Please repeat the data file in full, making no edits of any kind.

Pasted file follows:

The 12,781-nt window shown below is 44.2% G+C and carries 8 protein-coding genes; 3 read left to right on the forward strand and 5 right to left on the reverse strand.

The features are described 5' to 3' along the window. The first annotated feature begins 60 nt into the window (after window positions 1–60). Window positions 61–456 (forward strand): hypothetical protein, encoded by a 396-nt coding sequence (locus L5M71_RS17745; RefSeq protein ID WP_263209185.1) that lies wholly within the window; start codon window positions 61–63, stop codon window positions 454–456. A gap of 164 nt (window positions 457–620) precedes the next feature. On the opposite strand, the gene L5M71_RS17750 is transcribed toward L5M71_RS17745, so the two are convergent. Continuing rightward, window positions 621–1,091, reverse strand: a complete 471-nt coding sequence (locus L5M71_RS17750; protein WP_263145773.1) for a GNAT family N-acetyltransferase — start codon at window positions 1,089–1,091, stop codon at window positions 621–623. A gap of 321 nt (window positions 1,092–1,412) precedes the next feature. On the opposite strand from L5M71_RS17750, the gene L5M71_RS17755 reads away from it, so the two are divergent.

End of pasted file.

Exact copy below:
The 12,781-nt window shown below is 44.2% G+C and carries 8 protein-coding genes; 3 read left to right on the forward strand and 5 right to left on the reverse strand.

The features are described 5' to 3' along the window. The first annotated feature begins 60 nt into the window (after window positions 1–60). Window positions 61–456 (forward strand): hypothetical protein, encoded by a 396-nt coding sequence (locus L5M71_RS17745; RefSeq protein ID WP_263209185.1) that lies wholly within the window; start codon window positions 61–63, stop codon window positions 454–456. A gap of 164 nt (window positions 457–620) precedes the next feature. On the opposite strand, the gene L5M71_RS17750 is transcribed toward L5M71_RS17745, so the two are convergent. Continuing rightward, window positions 621–1,091, reverse strand: a complete 471-nt coding sequence (locus L5M71_RS17750; protein WP_263145773.1) for a GNAT family N-acetyltransferase — start codon at window positions 1,089–1,091, stop codon at window positions 621–623. A gap of 321 nt (window positions 1,092–1,412) precedes the next feature. On the opposite strand from L5M71_RS17750, the gene L5M71_RS17755 reads away from it, so the two are divergent.